Journal

The Joy of Doodling

by | Aug 18, 2014 | Editorial

One of my grandsons, who’s in elementary school, was home sick for a few days and very bored. He loves to draw so I went to the bookstore to buy him some kind of How-to-Draw Monsters or Superheroes – type of book.
What I found – in the kids’ section – were several step-by-step drawing books, the approaches of which were very structured (i.e. left-brained) and led to an impossible ideal they could never match. Even I, an adult pen & ink artist who works intuitively, couldn’t follow those instructions and even if I did, I would end up with some else’s drawing, not mine.  Then I thought from the point of view of a nine-year-old. He would either give up in frustration or conclude, “I can’t do this. I’ll never be an artist.” How many kids have had that experience, or something similar, and simply shut down a part of themselves without well meaning, loving adults in their lives ever being aware of it?

Instead I bought my grandson a book that encourages doodling. Each page has a title or question or suggestion, and a partial, very childlike drawing. The child fills in the rest. He makes it up. He draws whatever feels right. It’s a book full of joy meant to prompt joy. It provides beginnings, ideas, promptings, so there’s no terror of the blank page, but it does not provide impossible standards against which the child might measure him or herself. How liberating!

When I gave it to my grandson, he disappeared with it for over an hour. We had to cajole him to put it down and come have dinner.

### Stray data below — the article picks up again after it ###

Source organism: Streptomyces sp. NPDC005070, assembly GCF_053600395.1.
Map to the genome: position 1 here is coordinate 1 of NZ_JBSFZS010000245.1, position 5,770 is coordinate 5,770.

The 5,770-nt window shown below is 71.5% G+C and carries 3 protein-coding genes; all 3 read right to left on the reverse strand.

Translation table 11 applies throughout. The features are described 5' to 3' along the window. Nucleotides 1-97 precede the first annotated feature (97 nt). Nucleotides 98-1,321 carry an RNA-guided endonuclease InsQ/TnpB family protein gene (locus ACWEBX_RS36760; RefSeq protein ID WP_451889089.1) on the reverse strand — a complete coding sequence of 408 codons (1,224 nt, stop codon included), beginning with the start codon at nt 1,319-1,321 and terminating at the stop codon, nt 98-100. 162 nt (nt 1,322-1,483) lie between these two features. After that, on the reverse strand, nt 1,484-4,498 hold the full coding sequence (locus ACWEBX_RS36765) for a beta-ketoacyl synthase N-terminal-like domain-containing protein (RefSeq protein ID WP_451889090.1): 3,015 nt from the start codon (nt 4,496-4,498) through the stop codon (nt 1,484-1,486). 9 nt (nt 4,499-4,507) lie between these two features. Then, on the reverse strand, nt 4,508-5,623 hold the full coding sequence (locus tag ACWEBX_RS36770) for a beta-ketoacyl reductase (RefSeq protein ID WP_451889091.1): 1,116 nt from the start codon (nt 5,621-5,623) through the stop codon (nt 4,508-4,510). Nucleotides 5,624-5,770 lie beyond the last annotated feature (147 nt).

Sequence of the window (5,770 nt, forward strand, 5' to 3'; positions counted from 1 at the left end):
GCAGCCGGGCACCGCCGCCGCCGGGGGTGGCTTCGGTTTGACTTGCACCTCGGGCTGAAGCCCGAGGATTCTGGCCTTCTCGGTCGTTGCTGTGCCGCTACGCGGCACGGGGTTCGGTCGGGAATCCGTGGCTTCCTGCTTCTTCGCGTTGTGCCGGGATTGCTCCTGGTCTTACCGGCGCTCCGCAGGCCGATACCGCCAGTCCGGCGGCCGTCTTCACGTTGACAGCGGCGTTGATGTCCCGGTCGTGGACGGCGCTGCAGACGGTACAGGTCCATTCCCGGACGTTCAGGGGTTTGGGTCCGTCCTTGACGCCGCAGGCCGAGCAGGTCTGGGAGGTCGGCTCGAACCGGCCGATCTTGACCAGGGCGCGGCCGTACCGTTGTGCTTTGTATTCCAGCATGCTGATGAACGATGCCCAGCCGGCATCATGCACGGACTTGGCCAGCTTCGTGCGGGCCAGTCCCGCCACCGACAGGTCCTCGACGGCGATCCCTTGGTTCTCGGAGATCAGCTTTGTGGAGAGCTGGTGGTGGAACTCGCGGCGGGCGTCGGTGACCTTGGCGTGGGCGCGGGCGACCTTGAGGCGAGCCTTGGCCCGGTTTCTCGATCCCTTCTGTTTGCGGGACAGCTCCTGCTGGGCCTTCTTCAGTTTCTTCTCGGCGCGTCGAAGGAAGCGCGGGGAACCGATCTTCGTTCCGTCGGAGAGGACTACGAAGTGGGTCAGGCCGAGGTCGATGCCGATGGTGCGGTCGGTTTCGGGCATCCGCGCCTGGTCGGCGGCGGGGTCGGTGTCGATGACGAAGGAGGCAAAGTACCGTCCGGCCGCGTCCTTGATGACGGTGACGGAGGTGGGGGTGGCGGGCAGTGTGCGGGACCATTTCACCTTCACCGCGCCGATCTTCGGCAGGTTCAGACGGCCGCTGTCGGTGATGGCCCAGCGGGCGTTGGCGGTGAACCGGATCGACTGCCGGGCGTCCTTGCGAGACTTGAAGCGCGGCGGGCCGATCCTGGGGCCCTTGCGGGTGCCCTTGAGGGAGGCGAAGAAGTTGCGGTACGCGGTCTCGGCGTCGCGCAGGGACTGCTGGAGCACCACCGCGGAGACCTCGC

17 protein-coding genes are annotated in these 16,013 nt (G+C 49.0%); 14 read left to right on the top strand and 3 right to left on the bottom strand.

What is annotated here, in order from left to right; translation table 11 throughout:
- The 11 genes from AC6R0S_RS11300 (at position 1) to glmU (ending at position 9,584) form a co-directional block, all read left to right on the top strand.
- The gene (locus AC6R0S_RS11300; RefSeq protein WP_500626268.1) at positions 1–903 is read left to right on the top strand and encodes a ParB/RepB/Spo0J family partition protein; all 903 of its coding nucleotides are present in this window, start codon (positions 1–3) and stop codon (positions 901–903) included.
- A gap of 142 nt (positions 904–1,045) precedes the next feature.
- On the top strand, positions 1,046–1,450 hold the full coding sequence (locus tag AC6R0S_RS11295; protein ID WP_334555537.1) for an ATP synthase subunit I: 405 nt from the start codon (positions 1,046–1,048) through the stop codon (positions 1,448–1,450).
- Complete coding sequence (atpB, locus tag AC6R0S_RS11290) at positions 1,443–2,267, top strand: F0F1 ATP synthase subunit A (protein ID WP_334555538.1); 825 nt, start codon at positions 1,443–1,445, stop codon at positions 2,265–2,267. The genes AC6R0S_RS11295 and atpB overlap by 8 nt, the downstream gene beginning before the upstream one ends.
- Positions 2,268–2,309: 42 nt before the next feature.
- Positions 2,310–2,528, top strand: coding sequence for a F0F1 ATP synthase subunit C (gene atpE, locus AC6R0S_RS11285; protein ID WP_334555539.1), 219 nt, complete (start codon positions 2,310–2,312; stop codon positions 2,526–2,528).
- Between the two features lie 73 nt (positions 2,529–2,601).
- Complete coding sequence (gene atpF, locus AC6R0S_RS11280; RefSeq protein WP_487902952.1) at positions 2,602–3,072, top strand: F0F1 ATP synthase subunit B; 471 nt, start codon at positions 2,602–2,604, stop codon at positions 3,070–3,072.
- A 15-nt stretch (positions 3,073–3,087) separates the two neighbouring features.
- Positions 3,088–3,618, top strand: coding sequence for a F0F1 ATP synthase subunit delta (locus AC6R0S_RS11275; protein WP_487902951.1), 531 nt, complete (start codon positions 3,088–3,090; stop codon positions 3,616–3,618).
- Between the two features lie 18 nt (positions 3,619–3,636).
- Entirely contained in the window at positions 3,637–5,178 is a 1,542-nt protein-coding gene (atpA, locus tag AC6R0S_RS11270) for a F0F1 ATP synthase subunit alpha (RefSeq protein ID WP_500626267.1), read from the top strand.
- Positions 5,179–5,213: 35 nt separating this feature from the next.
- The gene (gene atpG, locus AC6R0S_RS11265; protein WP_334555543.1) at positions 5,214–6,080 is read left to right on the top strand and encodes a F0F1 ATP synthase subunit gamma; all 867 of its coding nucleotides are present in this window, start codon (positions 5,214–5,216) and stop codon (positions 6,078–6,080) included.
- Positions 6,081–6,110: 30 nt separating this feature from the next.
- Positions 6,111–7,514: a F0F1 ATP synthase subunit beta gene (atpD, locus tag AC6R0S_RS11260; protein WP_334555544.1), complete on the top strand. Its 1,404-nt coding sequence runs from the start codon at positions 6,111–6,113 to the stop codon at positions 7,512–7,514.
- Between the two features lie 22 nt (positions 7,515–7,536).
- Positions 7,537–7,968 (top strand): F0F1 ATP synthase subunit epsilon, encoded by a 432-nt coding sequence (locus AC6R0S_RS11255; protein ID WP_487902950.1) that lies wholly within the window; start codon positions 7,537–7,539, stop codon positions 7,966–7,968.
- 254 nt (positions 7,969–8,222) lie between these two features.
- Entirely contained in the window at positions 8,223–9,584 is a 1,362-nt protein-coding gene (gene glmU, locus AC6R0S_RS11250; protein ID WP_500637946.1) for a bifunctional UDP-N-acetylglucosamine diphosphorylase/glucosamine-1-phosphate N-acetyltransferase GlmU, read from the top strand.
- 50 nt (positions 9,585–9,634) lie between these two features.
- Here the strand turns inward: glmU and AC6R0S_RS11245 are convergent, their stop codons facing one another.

What I found – in the kids’ section – were several step-by-step drawing books, the approaches of which were very structured (i.e. left-brained) and led to an impossible ideal they could never match. Even I, an adult pen & ink artist who works intuitively, couldn’t follow those instructions and even if I did, I would end up with some else’s drawing, not mine.  Then I thought from the point of view of a nine-year-old. He would either give up in frustration or conclude, “I can’t do this. I’ll never be an artist.” How many kids have had that experience, or something similar, and simply shut down a part of themselves without well meaning, loving adults in their lives ever being aware of it?

Instead I bought my grandson a book that encourages doodling. Each page has a title or question or suggestion, and a partial, very childlike drawing. The child fills in the rest. He makes it up. He draws whatever feels right. It’s a book full of joy meant to prompt joy. It provides beginnings, ideas, promptings, so there’s no terror of the blank page, but it does not provide impossible standards against which the child might measure him or herself. How liberating!

When I gave it to my grandson, he disappeared with it for over an hour. We had to cajole him to put it down and come have dinner.

We use cookies to give you a better experience. Dismiss